Last month, I wrote about a little math game I play every morning on Facebook. I check to see which friends have birthdays that day and which ones know each other and which ones don’t. Usually it’s a mixture, but I get excited on days when it’s either one or the other.

The relevant branch of mathematics to this situation is called Ramsey theory. It deals with a lot of different situations in which we want to count things and see whether certain configurations (i.e. all friends or all strangers) must appear. In my post last month, I mentioned the Ramsey number, which relates to mutual friends or strangers at a party. Specifically, the Ramsey number R(m,n) is the smallest number of people you’d have to invite to a party to be guaranteed that m people all know each other or n people are all strangers. For example, if you invite six people to a party, you’re guaranteed to get a clique of three mutual friends or a group of three mutual strangers awkwardly staring at each other at the punch bowl. So R(3,3)=6.

(The friends or strangers context isn’t really necessary. We can imagine each person as a dot in a graph where two people are connected with a blue line if they know each other and a red line if they don’t.)

A diagram of the social relationships in one party with five people at it. Two people are friends if they're connected with a blue line and strangers if they're connected with a red line. This picture proves that R(3,3) must be bigger than 5 because every triangle has two blue edges and one red or two red edges and one blue.
Credit: Richtom80 Wikimedia (CC BY-SA 3.0)

The limits of our knowledge about Ramsey numbers is kind of astonishing. We know R(3,3)=6 but if we’re looking for a way to guarantee just four mutual friends or strangers, we have to invite 18 people, a sizable jump. And we don’t even know the answer for five mutual friends or strangers. It’s somewhere between 43 and 49 [update: In March 2017, Vigleik Angeltveit and Brendan D. McKay lowered the upper bound for R(5,5) from 49 to 48], but we haven’t pinned it down exactly.

When I was researching my post on Ramsey theory and Facebook, I came across this quote from prolific mathematician Paul Erdős from a 1990 Scientific American article by Ronald Graham and Joel Spencer. 

Suppose aliens invade the earth and threaten to obliterate it in a year's time unless human beings can find the Ramsey number for red five and blue five. We could marshal the world's best minds and fastest computers, and within a year we could probably calculate the value. If the aliens demanded the Ramsey number for red six and blue six, however, we would have no choice but to launch a preemptive attack.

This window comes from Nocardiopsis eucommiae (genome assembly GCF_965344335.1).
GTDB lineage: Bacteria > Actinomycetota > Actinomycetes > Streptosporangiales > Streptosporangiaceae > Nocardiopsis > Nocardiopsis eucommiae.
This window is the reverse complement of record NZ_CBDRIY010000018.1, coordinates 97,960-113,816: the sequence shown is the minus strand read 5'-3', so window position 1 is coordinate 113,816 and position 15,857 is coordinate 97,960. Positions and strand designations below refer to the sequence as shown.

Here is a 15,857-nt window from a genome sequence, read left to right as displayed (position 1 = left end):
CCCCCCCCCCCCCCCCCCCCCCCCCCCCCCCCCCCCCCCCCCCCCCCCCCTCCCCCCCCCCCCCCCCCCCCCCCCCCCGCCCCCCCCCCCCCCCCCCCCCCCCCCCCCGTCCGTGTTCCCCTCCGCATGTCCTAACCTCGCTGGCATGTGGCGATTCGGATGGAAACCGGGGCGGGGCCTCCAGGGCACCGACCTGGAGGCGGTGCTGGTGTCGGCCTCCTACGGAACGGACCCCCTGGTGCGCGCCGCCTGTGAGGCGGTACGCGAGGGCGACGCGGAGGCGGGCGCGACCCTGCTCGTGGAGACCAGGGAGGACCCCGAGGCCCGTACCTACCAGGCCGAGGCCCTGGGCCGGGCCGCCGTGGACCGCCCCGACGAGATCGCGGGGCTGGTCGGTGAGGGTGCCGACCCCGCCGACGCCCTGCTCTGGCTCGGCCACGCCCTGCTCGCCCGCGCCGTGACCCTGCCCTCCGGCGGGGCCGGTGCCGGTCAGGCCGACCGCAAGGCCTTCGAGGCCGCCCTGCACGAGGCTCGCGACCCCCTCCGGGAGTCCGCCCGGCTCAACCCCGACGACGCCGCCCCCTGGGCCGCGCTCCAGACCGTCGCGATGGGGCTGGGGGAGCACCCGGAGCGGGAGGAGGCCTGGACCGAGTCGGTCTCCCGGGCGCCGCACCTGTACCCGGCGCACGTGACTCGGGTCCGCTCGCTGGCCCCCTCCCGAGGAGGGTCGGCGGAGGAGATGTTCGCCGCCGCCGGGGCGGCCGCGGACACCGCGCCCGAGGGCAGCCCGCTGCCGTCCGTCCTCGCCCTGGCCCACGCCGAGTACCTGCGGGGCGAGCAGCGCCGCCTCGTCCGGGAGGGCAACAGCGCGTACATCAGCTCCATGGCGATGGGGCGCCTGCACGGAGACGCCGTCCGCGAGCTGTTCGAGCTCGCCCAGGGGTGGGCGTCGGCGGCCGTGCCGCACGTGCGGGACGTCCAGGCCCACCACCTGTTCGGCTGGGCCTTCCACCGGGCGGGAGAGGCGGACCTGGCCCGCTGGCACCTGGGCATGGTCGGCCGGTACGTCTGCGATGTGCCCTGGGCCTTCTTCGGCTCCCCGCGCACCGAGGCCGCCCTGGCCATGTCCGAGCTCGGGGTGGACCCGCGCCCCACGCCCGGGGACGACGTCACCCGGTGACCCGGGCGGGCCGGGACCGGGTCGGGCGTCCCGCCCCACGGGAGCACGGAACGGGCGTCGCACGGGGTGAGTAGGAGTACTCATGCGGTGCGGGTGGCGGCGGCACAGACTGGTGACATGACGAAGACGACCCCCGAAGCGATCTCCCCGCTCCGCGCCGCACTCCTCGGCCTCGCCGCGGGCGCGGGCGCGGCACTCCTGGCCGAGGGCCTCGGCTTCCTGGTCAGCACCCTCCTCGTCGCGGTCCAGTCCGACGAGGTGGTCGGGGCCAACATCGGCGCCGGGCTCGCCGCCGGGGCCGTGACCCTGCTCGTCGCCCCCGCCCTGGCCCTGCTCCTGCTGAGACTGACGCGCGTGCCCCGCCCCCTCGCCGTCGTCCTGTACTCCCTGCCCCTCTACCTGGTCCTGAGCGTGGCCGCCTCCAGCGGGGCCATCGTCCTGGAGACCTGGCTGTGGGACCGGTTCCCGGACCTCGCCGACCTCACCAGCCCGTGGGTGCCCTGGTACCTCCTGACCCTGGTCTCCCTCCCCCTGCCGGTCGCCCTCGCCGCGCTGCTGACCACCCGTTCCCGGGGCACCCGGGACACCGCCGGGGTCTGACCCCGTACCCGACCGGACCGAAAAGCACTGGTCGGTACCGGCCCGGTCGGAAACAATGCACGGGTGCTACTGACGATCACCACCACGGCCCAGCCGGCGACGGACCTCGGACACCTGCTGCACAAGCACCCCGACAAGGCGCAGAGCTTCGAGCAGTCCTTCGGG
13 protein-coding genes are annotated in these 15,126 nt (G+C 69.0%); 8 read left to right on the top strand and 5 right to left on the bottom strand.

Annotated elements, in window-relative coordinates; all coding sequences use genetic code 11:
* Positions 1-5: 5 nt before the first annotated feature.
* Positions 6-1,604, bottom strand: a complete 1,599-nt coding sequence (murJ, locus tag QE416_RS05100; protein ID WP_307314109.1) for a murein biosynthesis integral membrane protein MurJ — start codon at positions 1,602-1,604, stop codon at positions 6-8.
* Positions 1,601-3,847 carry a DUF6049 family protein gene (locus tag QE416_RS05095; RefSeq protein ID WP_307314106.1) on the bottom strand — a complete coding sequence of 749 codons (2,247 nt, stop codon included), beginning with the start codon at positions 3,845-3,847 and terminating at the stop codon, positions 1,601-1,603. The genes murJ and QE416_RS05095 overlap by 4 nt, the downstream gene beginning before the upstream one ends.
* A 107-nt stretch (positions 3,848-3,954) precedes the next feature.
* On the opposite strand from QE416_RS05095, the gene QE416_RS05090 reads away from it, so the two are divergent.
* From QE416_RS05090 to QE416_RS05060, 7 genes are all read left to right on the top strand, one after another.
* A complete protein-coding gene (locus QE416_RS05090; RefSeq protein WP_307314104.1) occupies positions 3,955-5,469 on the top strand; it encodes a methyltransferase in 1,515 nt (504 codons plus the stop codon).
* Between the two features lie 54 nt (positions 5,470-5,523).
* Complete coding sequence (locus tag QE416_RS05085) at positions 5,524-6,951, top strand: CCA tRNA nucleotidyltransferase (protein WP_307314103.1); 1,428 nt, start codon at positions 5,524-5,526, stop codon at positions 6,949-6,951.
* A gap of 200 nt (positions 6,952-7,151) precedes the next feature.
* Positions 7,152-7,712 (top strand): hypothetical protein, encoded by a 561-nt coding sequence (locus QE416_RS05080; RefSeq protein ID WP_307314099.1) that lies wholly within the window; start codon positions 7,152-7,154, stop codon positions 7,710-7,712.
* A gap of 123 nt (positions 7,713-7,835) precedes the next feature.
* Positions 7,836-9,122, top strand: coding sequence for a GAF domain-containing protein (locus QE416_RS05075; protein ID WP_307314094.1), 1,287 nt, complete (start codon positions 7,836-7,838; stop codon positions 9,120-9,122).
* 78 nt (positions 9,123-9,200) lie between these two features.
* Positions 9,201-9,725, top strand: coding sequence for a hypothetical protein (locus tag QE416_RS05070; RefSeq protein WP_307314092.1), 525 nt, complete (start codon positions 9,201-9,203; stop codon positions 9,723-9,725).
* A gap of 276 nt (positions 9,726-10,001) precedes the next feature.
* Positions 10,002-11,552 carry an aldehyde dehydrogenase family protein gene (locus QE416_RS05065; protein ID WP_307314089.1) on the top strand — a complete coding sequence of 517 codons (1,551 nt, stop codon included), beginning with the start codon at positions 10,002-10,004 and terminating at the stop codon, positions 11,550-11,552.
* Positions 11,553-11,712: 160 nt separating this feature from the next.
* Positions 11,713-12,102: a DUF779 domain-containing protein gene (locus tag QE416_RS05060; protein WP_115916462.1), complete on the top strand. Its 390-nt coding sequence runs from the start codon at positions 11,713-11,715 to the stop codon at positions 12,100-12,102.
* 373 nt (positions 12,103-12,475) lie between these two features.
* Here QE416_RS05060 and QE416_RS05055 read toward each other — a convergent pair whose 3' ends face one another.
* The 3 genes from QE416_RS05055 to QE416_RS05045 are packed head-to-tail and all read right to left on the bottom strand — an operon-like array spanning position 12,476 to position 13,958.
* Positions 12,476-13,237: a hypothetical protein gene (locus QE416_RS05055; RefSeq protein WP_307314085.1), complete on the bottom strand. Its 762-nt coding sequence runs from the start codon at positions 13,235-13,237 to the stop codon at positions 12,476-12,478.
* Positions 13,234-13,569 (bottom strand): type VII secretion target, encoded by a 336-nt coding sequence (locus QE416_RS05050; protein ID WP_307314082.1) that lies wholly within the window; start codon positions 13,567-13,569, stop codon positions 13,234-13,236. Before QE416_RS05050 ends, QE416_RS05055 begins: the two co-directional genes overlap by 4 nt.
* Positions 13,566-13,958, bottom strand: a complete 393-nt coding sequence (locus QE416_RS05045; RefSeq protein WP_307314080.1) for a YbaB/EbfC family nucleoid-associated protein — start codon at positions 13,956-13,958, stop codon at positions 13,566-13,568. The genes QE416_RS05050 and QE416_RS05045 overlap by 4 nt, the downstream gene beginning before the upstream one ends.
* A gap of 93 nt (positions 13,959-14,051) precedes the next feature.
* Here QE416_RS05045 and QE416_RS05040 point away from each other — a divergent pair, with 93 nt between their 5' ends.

In other words, if the aliens are looking for R(5,5), we try to figure out R(5,5). If they’re looking for R(6,6), we try to figure out how to defeat the aliens. Granted, it’s a silly hypothetical, but when has that ever stopped anyone?

Just for fun, I decided to some rough calculations and see what effect Moore’s law on computer processing power might have had on that quote. If Erdős had said it today, would he need to change the numbers? Interpreting Moore’s law to mean computation speed doubled every 18 months since 1990, computations should have sped up by about 217, or 131,072 times. That’s pretty encouraging. If we could calculate R(5,5) in a year in 1990, it would take us a few minutes today. (Remember, that’s if we used all the world’s best minds and fastest computers.)

What about R(6,6)? How much more difficult would it be than R(5,5)? We know R(5,5) is between 43 and 49. There are a lot of different ways a group of, say, 45 people could be interconnected. There are a total of 990 pairwise relationships between 45 people, and each relationship could be either friendship or strangerhood. That’s 2990, about 10298, different configurations of friends and strangers we have to sift through, looking for collections of 5 mutual friends or mutual strangers in each one. (For reference, the universe has about 1080 atoms in it.)

For six friends or strangers, we’re in bigger trouble. We know that R(6,6) is somewhere between 102 and 165. On the low end, there are on the order of 101550 possibilities to check for 102 people. That’s about 101250 times more possibilities than we were looking at with R(5,5), far outstripping the speedup factor of 131,072 we got from Moore’s law.

Now the sheer number of graphs isn’t everything. There are ways of reducing the number of possibilities you have to check. As I’m not a Ramsey theorist, I don’t know all of them, so I don’t know how much the question can be streamlined. I'm sure the number of possibilities can be reduced by many orders of magnitude, but I’m willing to bet that the 101250 number represents an obstacle that makes R(6,6) insurmountably harder than R(5,5), even if we speed up our calculations by 131,072 times.

So my verdict is that Moore’s law is a drop in the bucket compared to the computational cost of finding R(6,6). Congratulations, Zombie Erdős, you win this round! If we are ever attacked by powerful but bizarrely single-minded extraterrestrials intent on destroying the earth unless we tell them R(6,6), we’ll still have to fight them.